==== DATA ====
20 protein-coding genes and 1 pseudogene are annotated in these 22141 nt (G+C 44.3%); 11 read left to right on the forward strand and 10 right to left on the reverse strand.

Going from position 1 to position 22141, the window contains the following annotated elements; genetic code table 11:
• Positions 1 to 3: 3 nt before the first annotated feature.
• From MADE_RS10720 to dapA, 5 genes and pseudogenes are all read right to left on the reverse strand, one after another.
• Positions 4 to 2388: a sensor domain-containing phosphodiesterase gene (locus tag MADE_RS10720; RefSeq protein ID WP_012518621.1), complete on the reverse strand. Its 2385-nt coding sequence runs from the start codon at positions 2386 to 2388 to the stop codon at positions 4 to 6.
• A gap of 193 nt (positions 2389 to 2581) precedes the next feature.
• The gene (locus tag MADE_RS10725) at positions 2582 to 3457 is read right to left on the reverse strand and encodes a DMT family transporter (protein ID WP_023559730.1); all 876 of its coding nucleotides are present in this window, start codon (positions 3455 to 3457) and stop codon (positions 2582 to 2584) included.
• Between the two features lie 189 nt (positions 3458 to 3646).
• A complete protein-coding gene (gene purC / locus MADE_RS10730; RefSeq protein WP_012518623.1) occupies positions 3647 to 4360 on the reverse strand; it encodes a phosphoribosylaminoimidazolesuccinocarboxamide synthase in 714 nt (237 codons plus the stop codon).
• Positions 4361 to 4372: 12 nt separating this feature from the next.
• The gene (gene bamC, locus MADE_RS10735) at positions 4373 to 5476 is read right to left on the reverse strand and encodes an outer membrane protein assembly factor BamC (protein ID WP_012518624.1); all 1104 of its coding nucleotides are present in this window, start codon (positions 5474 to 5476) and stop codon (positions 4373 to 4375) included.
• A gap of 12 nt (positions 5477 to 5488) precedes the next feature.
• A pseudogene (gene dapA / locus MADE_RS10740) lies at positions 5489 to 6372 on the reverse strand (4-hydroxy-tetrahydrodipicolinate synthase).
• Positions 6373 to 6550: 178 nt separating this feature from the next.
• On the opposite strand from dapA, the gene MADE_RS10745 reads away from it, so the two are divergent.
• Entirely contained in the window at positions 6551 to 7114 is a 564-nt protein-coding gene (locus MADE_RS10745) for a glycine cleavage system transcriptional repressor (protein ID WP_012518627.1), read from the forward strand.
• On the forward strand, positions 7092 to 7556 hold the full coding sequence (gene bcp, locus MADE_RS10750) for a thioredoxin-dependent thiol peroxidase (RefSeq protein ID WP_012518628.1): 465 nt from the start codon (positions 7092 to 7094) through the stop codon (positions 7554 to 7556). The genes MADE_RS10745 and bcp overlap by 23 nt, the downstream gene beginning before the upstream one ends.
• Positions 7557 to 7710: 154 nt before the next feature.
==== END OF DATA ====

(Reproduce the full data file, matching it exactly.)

20 protein-coding genes and 1 pseudogene are annotated in these 22141 nt (G+C 44.3%); 11 read left to right on the forward strand and 10 right to left on the reverse strand.

Going from position 1 to position 22141, the window contains the following annotated elements; genetic code table 11:
• Positions 1 to 3: 3 nt before the first annotated feature.
• From MADE_RS10720 to dapA, 5 genes and pseudogenes are all read right to left on the reverse strand, one after another.
• Positions 4 to 2388: a sensor domain-containing phosphodiesterase gene (locus tag MADE_RS10720; RefSeq protein ID WP_012518621.1), complete on the reverse strand. Its 2385-nt coding sequence runs from the start codon at positions 2386 to 2388 to the stop codon at positions 4 to 6.
• A gap of 193 nt (positions 2389 to 2581) precedes the next feature.
• The gene (locus tag MADE_RS10725) at positions 2582 to 3457 is read right to left on the reverse strand and encodes a DMT family transporter (protein ID WP_023559730.1); all 876 of its coding nucleotides are present in this window, start codon (positions 3455 to 3457) and stop codon (positions 2582 to 2584) included.
• Between the two features lie 189 nt (positions 3458 to 3646).
• A complete protein-coding gene (gene purC / locus MADE_RS10730; RefSeq protein WP_012518623.1) occupies positions 3647 to 4360 on the reverse strand; it encodes a phosphoribosylaminoimidazolesuccinocarboxamide synthase in 714 nt (237 codons plus the stop codon).
• Positions 4361 to 4372: 12 nt separating this feature from the next.
• The gene (gene bamC, locus MADE_RS10735) at positions 4373 to 5476 is read right to left on the reverse strand and encodes an outer membrane protein assembly factor BamC (protein ID WP_012518624.1); all 1104 of its coding nucleotides are present in this window, start codon (positions 5474 to 5476) and stop codon (positions 4373 to 4375) included.
• A gap of 12 nt (positions 5477 to 5488) precedes the next feature.
• A pseudogene (gene dapA / locus MADE_RS10740) lies at positions 5489 to 6372 on the reverse strand (4-hydroxy-tetrahydrodipicolinate synthase).
• Positions 6373 to 6550: 178 nt separating this feature from the next.
• On the opposite strand from dapA, the gene MADE_RS10745 reads away from it, so the two are divergent.
• Entirely contained in the window at positions 6551 to 7114 is a 564-nt protein-coding gene (locus MADE_RS10745) for a glycine cleavage system transcriptional repressor (protein ID WP_012518627.1), read from the forward strand.
• On the forward strand, positions 7092 to 7556 hold the full coding sequence (gene bcp, locus MADE_RS10750) for a thioredoxin-dependent thiol peroxidase (RefSeq protein ID WP_012518628.1): 465 nt from the start codon (positions 7092 to 7094) through the stop codon (positions 7554 to 7556). The genes MADE_RS10745 and bcp overlap by 23 nt, the downstream gene beginning before the upstream one ends.
• Positions 7557 to 7710: 154 nt before the next feature.